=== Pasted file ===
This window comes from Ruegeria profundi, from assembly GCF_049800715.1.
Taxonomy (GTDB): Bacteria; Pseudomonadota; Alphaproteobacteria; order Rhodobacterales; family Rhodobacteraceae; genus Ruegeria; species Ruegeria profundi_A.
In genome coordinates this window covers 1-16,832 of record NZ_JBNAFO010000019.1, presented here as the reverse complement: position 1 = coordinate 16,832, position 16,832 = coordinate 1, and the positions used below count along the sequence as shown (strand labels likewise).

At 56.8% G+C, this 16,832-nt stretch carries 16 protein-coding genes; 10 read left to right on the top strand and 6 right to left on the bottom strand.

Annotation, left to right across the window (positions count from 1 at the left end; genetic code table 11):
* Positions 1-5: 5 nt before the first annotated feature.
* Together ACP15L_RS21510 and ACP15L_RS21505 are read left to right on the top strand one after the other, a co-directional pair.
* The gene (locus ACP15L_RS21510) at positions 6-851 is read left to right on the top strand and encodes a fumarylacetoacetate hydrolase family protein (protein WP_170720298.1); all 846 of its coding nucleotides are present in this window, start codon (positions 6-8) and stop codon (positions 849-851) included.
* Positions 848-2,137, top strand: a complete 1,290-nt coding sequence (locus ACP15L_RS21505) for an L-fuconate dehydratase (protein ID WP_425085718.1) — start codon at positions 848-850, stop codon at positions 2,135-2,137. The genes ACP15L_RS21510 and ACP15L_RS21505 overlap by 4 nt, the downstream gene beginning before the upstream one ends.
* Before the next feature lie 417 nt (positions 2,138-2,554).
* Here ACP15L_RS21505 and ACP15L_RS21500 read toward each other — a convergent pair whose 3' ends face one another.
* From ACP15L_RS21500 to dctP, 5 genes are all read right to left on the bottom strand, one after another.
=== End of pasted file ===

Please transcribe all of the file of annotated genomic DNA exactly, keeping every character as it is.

This window comes from Ruegeria profundi, from assembly GCF_049800715.1.
Taxonomy (GTDB): Bacteria; Pseudomonadota; Alphaproteobacteria; order Rhodobacterales; family Rhodobacteraceae; genus Ruegeria; species Ruegeria profundi_A.
In genome coordinates this window covers 1-16,832 of record NZ_JBNAFO010000019.1, presented here as the reverse complement: position 1 = coordinate 16,832, position 16,832 = coordinate 1, and the positions used below count along the sequence as shown (strand labels likewise).

At 56.8% G+C, this 16,832-nt stretch carries 16 protein-coding genes; 10 read left to right on the top strand and 6 right to left on the bottom strand.

Annotation, left to right across the window (positions count from 1 at the left end; genetic code table 11):
* Positions 1-5: 5 nt before the first annotated feature.
* Together ACP15L_RS21510 and ACP15L_RS21505 are read left to right on the top strand one after the other, a co-directional pair.
* The gene (locus ACP15L_RS21510) at positions 6-851 is read left to right on the top strand and encodes a fumarylacetoacetate hydrolase family protein (protein WP_170720298.1); all 846 of its coding nucleotides are present in this window, start codon (positions 6-8) and stop codon (positions 849-851) included.
* Positions 848-2,137, top strand: a complete 1,290-nt coding sequence (locus ACP15L_RS21505) for an L-fuconate dehydratase (protein ID WP_425085718.1) — start codon at positions 848-850, stop codon at positions 2,135-2,137. The genes ACP15L_RS21510 and ACP15L_RS21505 overlap by 4 nt, the downstream gene beginning before the upstream one ends.
* Before the next feature lie 417 nt (positions 2,138-2,554).
* Here ACP15L_RS21505 and ACP15L_RS21500 read toward each other — a convergent pair whose 3' ends face one another.
* From ACP15L_RS21500 to dctP, 5 genes are all read right to left on the bottom strand, one after another.